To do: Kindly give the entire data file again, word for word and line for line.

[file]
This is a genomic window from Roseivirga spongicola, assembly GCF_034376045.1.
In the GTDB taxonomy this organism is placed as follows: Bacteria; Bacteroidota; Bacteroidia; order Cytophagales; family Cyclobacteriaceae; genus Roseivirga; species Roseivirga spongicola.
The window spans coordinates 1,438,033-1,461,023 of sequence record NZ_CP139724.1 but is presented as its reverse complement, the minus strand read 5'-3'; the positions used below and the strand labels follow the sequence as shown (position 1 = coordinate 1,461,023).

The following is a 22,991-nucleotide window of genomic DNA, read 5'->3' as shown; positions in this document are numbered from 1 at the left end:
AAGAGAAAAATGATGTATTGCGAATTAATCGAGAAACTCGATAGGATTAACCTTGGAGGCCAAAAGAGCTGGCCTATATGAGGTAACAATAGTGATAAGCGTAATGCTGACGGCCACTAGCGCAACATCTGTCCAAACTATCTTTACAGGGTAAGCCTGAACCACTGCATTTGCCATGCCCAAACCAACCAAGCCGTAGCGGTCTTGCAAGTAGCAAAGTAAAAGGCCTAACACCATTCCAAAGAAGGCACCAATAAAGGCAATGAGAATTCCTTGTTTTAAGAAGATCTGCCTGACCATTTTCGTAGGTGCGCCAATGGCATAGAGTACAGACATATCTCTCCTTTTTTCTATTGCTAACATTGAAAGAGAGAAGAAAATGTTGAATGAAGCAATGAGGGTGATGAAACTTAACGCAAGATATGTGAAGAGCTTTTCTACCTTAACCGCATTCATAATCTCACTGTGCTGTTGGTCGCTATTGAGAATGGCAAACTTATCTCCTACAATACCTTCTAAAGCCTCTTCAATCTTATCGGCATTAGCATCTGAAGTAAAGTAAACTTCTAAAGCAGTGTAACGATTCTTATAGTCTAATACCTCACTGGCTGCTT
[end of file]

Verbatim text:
This is a genomic window from Roseivirga spongicola, assembly GCF_034376045.1.
In the GTDB taxonomy this organism is placed as follows: Bacteria; Bacteroidota; Bacteroidia; order Cytophagales; family Cyclobacteriaceae; genus Roseivirga; species Roseivirga spongicola.
The window spans coordinates 1,438,033-1,461,023 of sequence record NZ_CP139724.1 but is presented as its reverse complement, the minus strand read 5'-3'; the positions used below and the strand labels follow the sequence as shown (position 1 = coordinate 1,461,023).

The following is a 22,991-nucleotide window of genomic DNA, read 5'->3' as shown; positions in this document are numbered from 1 at the left end:
AAGAGAAAAATGATGTATTGCGAATTAATCGAGAAACTCGATAGGATTAACCTTGGAGGCCAAAAGAGCTGGCCTATATGAGGTAACAATAGTGATAAGCGTAATGCTGACGGCCACTAGCGCAACATCTGTCCAAACTATCTTTACAGGGTAAGCCTGAACCACTGCATTTGCCATGCCCAAACCAACCAAGCCGTAGCGGTCTTGCAAGTAGCAAAGTAAAAGGCCTAACACCATTCCAAAGAAGGCACCAATAAAGGCAATGAGAATTCCTTGTTTTAAGAAGATCTGCCTGACCATTTTCGTAGGTGCGCCAATGGCATAGAGTACAGACATATCTCTCCTTTTTTCTATTGCTAACATTGAAAGAGAGAAGAAAATGTTGAATGAAGCAATGAGGGTGATGAAACTTAACGCAAGATATGTGAAGAGCTTTTCTACCTTAACCGCATTCATAATCTCACTGTGCTGTTGGTCGCTATTGAGAATGGCAAACTTATCTCCTACAATACCTTCTAAAGCCTCTTCAATCTTATCGGCATTAGCATCTGAAGTAAAGTAAACTTCTAAAGCAGTGTAACGATTCTTATAGTCTAATACCTCACTGGCTGCTT